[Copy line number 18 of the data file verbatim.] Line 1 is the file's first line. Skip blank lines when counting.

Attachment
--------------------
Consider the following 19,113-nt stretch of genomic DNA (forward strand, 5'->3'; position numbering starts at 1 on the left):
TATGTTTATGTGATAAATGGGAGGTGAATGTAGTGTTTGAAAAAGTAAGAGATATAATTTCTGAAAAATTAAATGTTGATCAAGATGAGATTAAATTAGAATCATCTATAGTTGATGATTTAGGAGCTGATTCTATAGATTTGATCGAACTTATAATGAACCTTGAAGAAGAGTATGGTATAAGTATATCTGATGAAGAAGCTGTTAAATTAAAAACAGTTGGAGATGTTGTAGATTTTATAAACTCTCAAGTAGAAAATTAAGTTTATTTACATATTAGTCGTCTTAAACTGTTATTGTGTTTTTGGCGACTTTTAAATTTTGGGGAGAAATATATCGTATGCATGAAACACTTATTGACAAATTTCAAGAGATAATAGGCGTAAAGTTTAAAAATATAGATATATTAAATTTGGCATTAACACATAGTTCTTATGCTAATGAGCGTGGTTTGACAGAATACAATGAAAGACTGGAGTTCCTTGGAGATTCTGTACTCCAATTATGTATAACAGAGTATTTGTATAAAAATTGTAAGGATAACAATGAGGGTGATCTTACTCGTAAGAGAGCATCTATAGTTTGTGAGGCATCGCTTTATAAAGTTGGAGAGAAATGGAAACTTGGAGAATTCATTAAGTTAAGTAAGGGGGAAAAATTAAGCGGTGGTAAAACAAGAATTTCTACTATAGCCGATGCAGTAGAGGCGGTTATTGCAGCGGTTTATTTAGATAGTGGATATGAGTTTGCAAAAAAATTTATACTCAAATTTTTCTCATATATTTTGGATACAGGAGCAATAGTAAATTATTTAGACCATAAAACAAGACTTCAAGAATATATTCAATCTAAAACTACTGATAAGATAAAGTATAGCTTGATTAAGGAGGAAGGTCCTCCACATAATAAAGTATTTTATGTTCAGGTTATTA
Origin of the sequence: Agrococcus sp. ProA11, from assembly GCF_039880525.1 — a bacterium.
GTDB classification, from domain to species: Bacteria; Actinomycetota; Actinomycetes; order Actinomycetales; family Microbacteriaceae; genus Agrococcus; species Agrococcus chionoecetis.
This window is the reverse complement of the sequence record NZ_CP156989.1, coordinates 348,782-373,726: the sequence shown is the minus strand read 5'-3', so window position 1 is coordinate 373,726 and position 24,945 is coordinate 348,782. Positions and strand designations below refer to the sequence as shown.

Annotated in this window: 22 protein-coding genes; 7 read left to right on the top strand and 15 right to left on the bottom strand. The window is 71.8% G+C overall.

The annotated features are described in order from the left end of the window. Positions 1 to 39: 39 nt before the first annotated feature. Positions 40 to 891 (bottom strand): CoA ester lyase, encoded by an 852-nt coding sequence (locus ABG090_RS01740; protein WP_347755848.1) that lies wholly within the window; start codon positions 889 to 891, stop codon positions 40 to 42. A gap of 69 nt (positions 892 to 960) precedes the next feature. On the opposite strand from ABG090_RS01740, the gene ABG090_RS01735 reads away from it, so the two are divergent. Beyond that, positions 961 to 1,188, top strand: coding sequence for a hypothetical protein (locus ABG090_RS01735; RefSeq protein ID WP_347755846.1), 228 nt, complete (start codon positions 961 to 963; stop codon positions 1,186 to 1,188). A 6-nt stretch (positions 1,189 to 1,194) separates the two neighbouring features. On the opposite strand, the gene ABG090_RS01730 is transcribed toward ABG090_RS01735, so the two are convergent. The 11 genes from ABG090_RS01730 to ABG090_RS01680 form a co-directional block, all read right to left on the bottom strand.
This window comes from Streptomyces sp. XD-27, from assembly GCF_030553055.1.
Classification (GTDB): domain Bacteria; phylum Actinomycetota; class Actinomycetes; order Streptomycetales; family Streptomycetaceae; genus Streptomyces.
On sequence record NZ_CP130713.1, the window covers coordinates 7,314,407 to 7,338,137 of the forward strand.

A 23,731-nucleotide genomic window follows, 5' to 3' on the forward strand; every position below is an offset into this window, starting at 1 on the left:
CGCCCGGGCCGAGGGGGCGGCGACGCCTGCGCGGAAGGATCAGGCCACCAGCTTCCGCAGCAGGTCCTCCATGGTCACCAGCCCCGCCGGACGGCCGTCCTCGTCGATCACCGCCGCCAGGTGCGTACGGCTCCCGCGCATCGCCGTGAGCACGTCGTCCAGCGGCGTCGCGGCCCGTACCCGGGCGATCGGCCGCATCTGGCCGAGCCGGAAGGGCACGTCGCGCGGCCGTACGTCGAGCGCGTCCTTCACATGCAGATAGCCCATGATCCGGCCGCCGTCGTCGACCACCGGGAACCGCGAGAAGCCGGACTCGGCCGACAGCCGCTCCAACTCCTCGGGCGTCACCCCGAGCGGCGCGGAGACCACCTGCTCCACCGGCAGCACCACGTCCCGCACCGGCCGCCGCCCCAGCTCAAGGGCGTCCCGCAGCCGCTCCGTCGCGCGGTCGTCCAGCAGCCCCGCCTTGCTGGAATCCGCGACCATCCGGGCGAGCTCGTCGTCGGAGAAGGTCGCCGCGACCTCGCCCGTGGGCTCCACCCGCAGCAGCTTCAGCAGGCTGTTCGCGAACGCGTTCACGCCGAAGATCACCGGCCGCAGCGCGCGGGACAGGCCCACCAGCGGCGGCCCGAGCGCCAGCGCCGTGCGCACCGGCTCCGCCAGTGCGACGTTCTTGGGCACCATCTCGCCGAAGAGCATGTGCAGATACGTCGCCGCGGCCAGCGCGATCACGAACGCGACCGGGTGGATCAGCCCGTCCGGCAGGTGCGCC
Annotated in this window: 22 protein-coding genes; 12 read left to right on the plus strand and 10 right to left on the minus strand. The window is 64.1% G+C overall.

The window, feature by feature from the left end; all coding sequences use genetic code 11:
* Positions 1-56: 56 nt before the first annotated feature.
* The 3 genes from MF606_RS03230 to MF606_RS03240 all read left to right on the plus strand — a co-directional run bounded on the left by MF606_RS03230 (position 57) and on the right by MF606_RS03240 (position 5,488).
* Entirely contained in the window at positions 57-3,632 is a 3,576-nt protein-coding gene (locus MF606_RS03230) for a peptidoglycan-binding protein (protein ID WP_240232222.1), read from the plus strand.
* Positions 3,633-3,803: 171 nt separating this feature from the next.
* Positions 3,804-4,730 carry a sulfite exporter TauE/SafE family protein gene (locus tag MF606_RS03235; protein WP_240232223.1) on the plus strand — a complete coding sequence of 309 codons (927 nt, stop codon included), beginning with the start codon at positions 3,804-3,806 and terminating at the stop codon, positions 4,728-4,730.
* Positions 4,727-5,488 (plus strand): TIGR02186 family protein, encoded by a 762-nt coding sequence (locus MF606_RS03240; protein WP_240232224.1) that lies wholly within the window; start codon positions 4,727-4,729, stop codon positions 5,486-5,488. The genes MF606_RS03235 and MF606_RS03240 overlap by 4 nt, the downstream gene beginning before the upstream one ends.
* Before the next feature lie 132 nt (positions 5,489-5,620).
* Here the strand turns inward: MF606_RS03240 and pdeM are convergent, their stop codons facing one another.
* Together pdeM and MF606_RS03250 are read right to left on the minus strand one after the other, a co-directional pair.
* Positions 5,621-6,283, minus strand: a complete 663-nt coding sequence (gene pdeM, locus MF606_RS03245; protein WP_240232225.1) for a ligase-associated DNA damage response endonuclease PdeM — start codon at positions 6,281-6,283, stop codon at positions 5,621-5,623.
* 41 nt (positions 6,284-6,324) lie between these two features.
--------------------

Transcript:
* Positions 3,633-3,803: 171 nt separating this feature from the next.